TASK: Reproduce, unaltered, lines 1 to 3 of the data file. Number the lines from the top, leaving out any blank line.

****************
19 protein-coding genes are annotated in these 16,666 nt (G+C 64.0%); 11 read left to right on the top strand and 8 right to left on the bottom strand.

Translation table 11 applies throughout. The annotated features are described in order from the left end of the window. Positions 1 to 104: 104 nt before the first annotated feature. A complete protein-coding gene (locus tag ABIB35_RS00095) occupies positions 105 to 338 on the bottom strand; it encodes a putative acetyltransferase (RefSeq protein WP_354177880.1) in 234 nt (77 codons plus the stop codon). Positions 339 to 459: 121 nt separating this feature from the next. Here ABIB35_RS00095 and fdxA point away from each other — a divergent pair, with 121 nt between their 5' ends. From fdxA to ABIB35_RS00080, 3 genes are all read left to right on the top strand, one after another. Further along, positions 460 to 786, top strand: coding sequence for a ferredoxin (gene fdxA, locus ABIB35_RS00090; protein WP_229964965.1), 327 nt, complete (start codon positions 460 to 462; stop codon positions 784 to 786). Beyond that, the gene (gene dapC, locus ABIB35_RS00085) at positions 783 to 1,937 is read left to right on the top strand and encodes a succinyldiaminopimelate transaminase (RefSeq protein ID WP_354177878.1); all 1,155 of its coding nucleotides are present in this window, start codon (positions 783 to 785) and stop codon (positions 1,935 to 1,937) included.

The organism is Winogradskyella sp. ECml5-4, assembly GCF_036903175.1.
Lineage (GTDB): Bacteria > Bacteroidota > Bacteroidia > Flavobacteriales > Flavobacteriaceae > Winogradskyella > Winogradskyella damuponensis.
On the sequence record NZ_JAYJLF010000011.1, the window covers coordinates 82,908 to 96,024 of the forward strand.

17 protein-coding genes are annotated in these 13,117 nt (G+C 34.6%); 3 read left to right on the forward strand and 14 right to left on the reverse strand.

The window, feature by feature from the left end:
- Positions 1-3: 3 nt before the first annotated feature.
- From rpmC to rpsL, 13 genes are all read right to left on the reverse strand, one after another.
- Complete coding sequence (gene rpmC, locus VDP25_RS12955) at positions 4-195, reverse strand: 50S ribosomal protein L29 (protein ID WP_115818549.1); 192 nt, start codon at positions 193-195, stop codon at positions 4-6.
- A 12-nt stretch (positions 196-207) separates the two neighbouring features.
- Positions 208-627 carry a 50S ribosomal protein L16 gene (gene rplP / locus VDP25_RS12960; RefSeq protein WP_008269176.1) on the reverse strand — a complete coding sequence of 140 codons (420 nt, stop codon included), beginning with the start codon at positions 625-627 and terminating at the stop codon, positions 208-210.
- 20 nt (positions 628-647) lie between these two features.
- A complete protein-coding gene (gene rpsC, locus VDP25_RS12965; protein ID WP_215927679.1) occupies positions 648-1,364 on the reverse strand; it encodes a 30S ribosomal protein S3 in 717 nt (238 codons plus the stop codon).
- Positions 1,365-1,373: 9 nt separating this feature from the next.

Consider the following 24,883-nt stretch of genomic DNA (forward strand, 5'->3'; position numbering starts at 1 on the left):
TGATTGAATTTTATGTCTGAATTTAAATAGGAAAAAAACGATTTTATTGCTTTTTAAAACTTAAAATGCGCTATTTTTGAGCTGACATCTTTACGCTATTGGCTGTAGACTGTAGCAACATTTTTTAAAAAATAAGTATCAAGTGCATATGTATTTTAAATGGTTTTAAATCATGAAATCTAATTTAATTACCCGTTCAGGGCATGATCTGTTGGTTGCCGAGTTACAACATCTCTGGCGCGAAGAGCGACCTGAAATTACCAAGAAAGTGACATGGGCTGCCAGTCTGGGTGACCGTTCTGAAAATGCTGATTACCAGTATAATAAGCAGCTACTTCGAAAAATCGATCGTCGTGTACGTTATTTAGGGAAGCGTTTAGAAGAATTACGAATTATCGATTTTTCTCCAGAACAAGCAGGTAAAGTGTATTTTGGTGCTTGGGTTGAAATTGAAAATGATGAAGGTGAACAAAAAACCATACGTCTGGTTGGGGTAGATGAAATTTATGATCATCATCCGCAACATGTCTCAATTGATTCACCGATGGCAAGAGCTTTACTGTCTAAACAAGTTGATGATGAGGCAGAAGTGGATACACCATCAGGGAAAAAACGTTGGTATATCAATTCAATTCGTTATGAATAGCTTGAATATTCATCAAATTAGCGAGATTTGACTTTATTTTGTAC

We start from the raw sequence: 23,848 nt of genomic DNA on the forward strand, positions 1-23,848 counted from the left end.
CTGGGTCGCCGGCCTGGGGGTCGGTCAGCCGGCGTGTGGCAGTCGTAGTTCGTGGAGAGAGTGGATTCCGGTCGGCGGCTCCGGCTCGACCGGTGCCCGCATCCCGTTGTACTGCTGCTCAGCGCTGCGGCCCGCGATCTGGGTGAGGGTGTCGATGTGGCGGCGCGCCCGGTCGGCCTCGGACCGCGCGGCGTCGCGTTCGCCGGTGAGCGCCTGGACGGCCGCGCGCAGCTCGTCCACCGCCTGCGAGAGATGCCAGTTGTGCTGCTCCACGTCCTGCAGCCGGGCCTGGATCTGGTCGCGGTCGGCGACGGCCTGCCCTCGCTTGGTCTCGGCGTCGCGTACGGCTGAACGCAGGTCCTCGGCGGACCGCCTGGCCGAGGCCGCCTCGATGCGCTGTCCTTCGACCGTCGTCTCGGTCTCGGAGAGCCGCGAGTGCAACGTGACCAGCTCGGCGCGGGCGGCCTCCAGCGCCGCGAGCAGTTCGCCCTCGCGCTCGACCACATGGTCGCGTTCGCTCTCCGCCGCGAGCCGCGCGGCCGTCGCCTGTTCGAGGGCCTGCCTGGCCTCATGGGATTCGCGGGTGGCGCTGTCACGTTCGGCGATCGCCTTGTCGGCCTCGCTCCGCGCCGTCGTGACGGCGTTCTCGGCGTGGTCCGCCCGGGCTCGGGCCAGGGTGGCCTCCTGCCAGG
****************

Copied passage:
19 protein-coding genes are annotated in these 16,666 nt (G+C 64.0%); 11 read left to right on the top strand and 8 right to left on the bottom strand.

Translation table 11 applies throughout. The annotated features are described in order from the left end of the window. Positions 1 to 104: 104 nt before the first annotated feature. A complete protein-coding gene (locus tag ABIB35_RS00095) occupies positions 105 to 338 on the bottom strand; it encodes a putative acetyltransferase (RefSeq protein WP_354177880.1) in 234 nt (77 codons plus the stop codon). Positions 339 to 459: 121 nt separating this feature from the next. Here ABIB35_RS00095 and fdxA point away from each other — a divergent pair, with 121 nt between their 5' ends. From fdxA to ABIB35_RS00080, 3 genes are all read left to right on the top strand, one after another. Further along, positions 460 to 786, top strand: coding sequence for a ferredoxin (gene fdxA, locus ABIB35_RS00090; protein WP_229964965.1), 327 nt, complete (start codon positions 460 to 462; stop codon positions 784 to 786). Beyond that, the gene (gene dapC, locus ABIB35_RS00085) at positions 783 to 1,937 is read left to right on the top strand and encodes a succinyldiaminopimelate transaminase (RefSeq protein ID WP_354177878.1); all 1,155 of its coding nucleotides are present in this window, start codon (positions 783 to 785) and stop codon (positions 1,935 to 1,937) included.

The organism is Winogradskyella sp. ECml5-4, assembly GCF_036903175.1.